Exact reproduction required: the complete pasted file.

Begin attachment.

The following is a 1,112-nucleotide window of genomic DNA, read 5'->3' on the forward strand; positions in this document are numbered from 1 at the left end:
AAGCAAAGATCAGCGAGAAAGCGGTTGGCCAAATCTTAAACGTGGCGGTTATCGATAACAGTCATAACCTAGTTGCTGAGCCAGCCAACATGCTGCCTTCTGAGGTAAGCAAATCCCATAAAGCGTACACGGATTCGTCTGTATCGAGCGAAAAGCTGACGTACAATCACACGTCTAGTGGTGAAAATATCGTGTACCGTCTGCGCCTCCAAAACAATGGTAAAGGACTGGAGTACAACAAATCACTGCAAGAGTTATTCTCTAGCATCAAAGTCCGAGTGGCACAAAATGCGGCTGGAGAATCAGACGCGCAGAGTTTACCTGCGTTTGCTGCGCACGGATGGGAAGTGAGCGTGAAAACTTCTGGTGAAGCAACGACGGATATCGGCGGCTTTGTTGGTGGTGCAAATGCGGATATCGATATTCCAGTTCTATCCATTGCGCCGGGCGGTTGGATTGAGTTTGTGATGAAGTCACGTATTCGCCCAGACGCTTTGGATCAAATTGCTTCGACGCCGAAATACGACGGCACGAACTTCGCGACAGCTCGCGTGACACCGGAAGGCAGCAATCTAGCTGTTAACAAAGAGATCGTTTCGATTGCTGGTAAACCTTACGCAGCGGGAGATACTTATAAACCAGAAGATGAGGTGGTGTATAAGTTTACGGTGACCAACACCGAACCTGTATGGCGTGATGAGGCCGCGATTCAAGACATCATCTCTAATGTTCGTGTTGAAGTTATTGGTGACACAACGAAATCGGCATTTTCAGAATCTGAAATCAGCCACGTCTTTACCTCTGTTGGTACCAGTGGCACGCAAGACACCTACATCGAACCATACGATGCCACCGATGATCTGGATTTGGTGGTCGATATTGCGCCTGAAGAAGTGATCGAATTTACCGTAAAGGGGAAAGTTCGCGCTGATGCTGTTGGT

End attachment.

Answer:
The following is a 1,112-nucleotide window of genomic DNA, read 5'->3' on the forward strand; positions in this document are numbered from 1 at the left end:
AAGCAAAGATCAGCGAGAAAGCGGTTGGCCAAATCTTAAACGTGGCGGTTATCGATAACAGTCATAACCTAGTTGCTGAGCCAGCCAACATGCTGCCTTCTGAGGTAAGCAAATCCCATAAAGCGTACACGGATTCGTCTGTATCGAGCGAAAAGCTGACGTACAATCACACGTCTAGTGGTGAAAATATCGTGTACCGTCTGCGCCTCCAAAACAATGGTAAAGGACTGGAGTACAACAAATCACTGCAAGAGTTATTCTCTAGCATCAAAGTCCGAGTGGCACAAAATGCGGCTGGAGAATCAGACGCGCAGAGTTTACCTGCGTTTGCTGCGCACGGATGGGAAGTGAGCGTGAAAACTTCTGGTGAAGCAACGACGGATATCGGCGGCTTTGTTGGTGGTGCAAATGCGGATATCGATATTCCAGTTCTATCCATTGCGCCGGGCGGTTGGATTGAGTTTGTGATGAAGTCACGTATTCGCCCAGACGCTTTGGATCAAATTGCTTCGACGCCGAAATACGACGGCACGAACTTCGCGACAGCTCGCGTGACACCGGAAGGCAGCAATCTAGCTGTTAACAAAGAGATCGTTTCGATTGCTGGTAAACCTTACGCAGCGGGAGATACTTATAAACCAGAAGATGAGGTGGTGTATAAGTTTACGGTGACCAACACCGAACCTGTATGGCGTGATGAGGCCGCGATTCAAGACATCATCTCTAATGTTCGTGTTGAAGTTATTGGTGACACAACGAAATCGGCATTTTCAGAATCTGAAATCAGCCACGTCTTTACCTCTGTTGGTACCAGTGGCACGCAAGACACCTACATCGAACCATACGATGCCACCGATGATCTGGATTTGGTGGTCGATATTGCGCCTGAAGAAGTGATCGAATTTACCGTAAAGGGGAAAGTTCGCGCTGATGCTGTTGGT